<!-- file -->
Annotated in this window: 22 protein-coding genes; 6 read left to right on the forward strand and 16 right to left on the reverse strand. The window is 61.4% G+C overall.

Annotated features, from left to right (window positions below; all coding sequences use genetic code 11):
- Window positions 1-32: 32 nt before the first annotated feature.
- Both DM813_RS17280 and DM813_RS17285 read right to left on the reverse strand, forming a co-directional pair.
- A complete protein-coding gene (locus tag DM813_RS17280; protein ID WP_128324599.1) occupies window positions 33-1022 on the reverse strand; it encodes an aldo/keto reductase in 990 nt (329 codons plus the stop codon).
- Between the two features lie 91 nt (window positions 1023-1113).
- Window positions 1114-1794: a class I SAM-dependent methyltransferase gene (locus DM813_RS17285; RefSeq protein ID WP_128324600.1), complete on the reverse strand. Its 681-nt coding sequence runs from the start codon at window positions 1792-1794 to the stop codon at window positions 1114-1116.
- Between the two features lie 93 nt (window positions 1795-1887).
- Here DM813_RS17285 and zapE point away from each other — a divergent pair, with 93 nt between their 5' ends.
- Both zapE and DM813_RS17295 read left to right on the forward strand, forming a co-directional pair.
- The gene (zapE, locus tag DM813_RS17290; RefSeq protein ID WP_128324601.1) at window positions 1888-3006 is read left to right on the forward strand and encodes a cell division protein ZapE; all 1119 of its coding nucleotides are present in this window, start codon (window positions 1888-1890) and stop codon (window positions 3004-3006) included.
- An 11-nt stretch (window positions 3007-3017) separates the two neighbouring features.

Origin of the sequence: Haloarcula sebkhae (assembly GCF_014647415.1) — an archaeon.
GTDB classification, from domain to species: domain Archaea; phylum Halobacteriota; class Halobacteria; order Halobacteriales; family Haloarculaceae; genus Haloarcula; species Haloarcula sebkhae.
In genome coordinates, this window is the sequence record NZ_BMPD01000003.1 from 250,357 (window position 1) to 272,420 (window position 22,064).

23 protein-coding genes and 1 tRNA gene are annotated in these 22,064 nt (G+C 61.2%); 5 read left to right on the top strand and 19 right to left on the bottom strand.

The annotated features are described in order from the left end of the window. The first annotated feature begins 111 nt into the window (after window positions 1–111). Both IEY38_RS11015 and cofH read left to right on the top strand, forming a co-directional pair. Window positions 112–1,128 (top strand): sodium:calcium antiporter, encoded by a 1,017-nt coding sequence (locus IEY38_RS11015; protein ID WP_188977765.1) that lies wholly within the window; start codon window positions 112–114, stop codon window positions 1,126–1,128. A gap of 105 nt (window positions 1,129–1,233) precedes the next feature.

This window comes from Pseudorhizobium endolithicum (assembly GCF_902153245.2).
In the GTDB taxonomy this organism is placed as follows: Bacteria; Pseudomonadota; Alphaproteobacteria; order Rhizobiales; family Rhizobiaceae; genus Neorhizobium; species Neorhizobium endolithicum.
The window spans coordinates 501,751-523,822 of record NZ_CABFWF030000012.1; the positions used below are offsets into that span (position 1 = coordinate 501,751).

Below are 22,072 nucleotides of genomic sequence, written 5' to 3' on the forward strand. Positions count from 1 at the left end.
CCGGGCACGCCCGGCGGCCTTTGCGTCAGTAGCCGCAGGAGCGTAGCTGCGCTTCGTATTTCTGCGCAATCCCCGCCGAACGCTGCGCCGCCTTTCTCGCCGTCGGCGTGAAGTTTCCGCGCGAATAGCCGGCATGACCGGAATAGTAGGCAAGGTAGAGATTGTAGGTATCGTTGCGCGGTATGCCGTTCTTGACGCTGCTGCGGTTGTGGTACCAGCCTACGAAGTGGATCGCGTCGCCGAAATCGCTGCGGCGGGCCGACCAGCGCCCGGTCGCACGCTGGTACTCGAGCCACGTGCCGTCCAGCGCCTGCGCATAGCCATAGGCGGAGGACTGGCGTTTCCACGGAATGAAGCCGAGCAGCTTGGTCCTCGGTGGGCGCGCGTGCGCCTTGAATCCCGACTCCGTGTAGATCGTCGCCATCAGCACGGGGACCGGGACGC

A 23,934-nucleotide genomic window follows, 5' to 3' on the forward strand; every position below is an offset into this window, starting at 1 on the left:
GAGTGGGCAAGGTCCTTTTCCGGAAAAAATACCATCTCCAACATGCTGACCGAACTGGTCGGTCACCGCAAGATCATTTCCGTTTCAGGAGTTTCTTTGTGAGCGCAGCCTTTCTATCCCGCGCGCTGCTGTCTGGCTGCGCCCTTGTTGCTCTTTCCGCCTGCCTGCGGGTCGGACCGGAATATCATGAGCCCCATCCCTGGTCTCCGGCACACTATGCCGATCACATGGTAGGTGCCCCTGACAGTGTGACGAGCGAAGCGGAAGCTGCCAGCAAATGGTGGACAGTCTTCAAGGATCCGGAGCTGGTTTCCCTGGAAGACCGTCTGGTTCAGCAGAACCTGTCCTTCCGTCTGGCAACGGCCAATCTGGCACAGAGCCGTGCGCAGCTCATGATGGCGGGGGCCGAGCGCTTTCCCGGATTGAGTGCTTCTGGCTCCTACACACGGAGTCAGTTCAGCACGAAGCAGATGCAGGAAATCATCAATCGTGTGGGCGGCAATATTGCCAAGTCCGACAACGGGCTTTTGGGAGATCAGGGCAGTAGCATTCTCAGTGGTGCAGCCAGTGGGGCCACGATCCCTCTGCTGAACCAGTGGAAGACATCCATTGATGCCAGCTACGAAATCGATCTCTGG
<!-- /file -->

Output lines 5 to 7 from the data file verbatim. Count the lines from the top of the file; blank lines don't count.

- A complete protein-coding gene (locus tag DM813_RS17280; protein ID WP_128324599.1) occupies window positions 33-1022 on the reverse strand; it encodes an aldo/keto reductase in 990 nt (329 codons plus the stop codon).
- Between the two features lie 91 nt (window positions 1023-1113).
- Window positions 1114-1794: a class I SAM-dependent methyltransferase gene (locus DM813_RS17285; RefSeq protein ID WP_128324600.1), complete on the reverse strand. Its 681-nt coding sequence runs from the start codon at window positions 1792-1794 to the stop codon at window positions 1114-1116.